Near Space Flight: U-2 Spy Plane Preparation and Operation

first published on February 9, 2018 by

Footage taken during the pre-flight preparation, inspection, and in-flight operation of a U-2s Spy Plane operating at near space altitudes. All documentation and footage in the article below is listed as unclassified information, and has been cleared for release by the United States Department of Defense. The U-2s Spy Plane is a single-seat, single-engine, high-altitude/near space reconnaissance and surveillance aircraft providing signals, imagery, and electronic measurements and signature intelligence, or MASINT.

Spy Plane Pilot

When it comes to intelligence, surveillance and reconnaissance, (ISR) the U-2s Dragon Lady is queen. She is flown at 70,000 feet, (21,000m) and is capable of taking high resolution photographs of targets on the ground in order to support commanders that may be conducting operations in the future. The platform was first flown by the Central Intelligence Agency during the Cold War to gain intelligence on the Soviet Union, China, Vietnam, and Cuba. Today, the Dragon Lady is still flown in a number of covert operations around the world, as well as supporting ground combat operations and disaster relief. The United Kingdom and the Republic of China are the only other countries to have flown the platform, and they have only done so under the strict supervision of the Central Intelligence Agency and the United States Air Force.

Over 50 years after the platform’s first flight, it is still in use today. The reason for this, is that it is capable of doing things that reconnaissance satellites cannot, like changing objectives in flight on short notice. There were originally plans to retire the aircraft entirely in 2012. This was delayed until 2014. Lockheed Martin pitched an unmanned variant of the aircraft, and it was unable to gain traction with the United States Air Force. Instead, they extended the life of the aircraft again until the end of Fiscal Year 2018. The Dragon Lady has outlived its Mach 3 replacement, The SR-71, by almost 20 years.

U-2S is one of the few planes to service the United States Air Force for over 50 years, coming in just behind the Boeing B-52. There is a lot that goes on behind the scenes in order to keep this platform operational. From daily maintenance on the aircraft, to hours of physical checkups and preparation to ensure that the pilots are capable and protected while flying at the edge of space. This is what we are officially allowed to tell you about it.

Spy Plane Pilot 3

Beale Air Force Base in California is the home of the U-2s Spy plane. Here, high-altitude/near space reconnaissance and surveillance is a daily mission conducted by a number of pilots who arrive hours before their flights in order to receive mandatory physical checkups. Their meals are logged, their blood pressure is taken, and they are looked over by an ear, nose, and throat doctor before they are cleared for flight. In order to work as a U-2s pilot, individuals are required to keep themselves in top physical shape. If they fail to meet those standards, their bodies are not capable of withstanding the rigors of near-space flight.

After their physical checks have been completed, pilots are moved to a room where they are dressed. A number of highly trained airmen are required to assist with this process, and the pilot is put into a suit that closely resembles what you would see an astronaut wearing during space flight. This full pressure suit is designed to protect the pilot, and provide them with oxygen for the duration of their flight. Once the pilot is in the suit, they will remain inside of it until they return to the ground, where a team of airmen will once again assist them in the removal of the suit after it has been depressurized.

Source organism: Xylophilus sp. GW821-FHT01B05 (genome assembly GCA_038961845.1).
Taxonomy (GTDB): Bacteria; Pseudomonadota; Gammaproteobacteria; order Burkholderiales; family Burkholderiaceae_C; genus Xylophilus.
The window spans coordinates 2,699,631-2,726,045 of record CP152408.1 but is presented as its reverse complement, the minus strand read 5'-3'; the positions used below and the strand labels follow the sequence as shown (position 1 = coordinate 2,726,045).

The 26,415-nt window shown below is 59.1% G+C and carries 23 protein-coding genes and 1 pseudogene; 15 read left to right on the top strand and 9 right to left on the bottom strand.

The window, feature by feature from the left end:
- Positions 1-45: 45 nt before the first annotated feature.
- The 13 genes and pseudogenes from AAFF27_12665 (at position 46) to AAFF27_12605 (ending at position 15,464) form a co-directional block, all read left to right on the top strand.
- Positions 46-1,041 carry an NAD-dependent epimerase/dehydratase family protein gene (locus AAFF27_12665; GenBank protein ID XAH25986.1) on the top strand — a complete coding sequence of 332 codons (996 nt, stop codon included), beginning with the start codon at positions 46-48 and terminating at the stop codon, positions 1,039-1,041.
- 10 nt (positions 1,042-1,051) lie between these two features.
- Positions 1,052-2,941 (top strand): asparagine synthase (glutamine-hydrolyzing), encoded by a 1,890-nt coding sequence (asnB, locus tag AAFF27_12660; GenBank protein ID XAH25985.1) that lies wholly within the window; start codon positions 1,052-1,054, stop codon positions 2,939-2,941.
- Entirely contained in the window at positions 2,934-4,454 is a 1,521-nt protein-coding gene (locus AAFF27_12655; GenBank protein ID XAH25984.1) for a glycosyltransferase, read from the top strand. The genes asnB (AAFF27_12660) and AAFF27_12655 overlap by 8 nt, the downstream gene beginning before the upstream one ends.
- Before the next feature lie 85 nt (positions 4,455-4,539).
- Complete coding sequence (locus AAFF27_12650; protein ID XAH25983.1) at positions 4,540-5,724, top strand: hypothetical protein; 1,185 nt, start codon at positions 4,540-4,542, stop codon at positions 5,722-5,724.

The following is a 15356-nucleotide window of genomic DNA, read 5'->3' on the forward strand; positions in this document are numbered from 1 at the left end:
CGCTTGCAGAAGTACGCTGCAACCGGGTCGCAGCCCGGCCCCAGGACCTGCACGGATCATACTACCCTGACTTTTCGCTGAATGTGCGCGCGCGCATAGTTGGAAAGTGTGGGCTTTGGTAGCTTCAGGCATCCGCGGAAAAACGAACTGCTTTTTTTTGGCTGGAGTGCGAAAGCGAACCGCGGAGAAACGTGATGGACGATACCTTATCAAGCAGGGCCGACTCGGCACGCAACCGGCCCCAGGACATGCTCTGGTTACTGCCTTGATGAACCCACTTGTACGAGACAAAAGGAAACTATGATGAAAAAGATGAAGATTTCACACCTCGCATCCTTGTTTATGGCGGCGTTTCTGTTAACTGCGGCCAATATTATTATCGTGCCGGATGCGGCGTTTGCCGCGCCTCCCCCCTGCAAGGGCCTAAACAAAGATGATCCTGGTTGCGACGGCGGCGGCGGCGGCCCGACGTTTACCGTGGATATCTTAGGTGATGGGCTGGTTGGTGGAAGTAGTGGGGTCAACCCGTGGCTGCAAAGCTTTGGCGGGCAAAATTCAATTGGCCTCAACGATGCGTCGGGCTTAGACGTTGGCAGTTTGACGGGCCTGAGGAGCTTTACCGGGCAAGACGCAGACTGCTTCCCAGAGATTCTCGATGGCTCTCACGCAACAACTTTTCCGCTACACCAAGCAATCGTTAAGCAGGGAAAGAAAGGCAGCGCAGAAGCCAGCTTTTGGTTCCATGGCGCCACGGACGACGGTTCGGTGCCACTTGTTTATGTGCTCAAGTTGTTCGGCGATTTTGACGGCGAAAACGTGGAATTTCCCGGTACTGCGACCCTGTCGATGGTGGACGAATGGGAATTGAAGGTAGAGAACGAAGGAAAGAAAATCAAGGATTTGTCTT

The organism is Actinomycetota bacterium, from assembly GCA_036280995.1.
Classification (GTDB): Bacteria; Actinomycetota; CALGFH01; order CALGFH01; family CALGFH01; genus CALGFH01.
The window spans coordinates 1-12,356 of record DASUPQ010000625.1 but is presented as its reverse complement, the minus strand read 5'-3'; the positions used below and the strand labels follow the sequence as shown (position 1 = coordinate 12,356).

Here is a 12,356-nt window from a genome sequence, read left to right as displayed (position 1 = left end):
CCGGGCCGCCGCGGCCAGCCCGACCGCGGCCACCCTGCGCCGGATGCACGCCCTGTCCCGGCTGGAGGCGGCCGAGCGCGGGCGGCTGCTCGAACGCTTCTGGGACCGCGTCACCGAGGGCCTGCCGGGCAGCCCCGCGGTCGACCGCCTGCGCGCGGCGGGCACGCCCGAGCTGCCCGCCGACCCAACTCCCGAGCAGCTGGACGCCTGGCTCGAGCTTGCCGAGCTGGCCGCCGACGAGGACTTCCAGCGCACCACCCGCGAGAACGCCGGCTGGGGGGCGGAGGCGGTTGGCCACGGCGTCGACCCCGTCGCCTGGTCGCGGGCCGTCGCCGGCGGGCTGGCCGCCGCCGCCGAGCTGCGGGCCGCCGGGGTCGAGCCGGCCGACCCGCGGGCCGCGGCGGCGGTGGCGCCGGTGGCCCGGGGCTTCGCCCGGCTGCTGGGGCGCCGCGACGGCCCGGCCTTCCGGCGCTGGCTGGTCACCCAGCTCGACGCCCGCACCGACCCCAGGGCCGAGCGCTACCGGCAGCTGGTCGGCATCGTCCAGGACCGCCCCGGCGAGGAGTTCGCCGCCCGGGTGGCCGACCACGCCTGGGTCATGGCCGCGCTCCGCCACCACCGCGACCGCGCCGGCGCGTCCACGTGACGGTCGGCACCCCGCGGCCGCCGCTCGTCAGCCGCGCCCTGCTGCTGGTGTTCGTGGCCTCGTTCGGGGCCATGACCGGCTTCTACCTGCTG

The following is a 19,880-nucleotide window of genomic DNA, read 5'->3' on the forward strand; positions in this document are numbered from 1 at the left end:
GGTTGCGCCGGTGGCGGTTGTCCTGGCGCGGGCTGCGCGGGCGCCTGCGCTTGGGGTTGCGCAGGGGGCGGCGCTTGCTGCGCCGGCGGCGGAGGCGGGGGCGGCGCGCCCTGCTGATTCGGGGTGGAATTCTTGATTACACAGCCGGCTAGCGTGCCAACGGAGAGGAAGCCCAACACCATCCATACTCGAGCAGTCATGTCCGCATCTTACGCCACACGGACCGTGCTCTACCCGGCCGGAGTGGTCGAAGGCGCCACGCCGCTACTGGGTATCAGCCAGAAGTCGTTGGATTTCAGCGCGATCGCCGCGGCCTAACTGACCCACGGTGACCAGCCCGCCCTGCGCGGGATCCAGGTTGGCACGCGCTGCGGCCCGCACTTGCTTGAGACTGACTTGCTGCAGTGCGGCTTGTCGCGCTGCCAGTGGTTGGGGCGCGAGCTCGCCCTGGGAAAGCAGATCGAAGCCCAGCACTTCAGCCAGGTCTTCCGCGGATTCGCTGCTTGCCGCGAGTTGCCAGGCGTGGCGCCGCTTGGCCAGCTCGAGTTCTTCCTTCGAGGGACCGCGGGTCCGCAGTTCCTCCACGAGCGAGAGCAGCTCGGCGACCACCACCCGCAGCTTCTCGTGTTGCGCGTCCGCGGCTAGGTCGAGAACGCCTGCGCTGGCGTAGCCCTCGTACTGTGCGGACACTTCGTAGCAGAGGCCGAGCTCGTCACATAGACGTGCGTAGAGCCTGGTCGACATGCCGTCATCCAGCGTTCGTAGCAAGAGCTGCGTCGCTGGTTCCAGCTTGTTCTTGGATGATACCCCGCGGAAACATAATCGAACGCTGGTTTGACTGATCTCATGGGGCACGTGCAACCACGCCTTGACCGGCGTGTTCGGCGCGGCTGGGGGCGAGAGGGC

Pressure Suit

Next, the pilot is transported to the aircraft, and strapped in. A series of pre-flight checks and operations are conducted by the pilot, the ground crew, and a second pilot who is there to assist with the launch and recovery of the spy plane. Due to its bicycle style landing gear, and the position of the cockpit on the aircraft, a second pilot is needed in order to get the aircraft both into the air, and safely back onto the ground. The location of the cockpit makes it completely impossible for the pilot to get a look at the ground as he is taking off, and as he is landing. The second pilot will drive in a high performance chase vehicle behind the aircraft, and assist the flight pilot in his take-off and landing by feeding him information over a radio. This take off and landing procedure alone awards the Dragon Lady the title of being one of the most difficult aircraft in the world to pilot.

Once in the air, the pilot will be on his own for the duration of his mission at 70,000 feet, flying at the edge of space. At this altitude, the pilot will often see a natural occurring phenomenon known as the “Terminator Line.” This line, also sometimes referred to as the “Gray Zone,” or the “Twilight Zone,” is a fuzzy line that separates day from night on the ground. At this altitude, the pilot is also fully capable of proving that the Earth is indeed, not flat. Sorry Flat Earthers, but the video below is just more evidence that you’re delusional.

Terminator Line

The video below this is approximately 13 minutes long. It has been cleared for public viewing by the United States Department of Defense, and the United States Air Force. The video comes to us courtesy of the United States Air Force, and Andrew Arthur Breese. If you would like to know more about becoming a U2s pilot for the United States Air Force, you can find recruiting information at this link.


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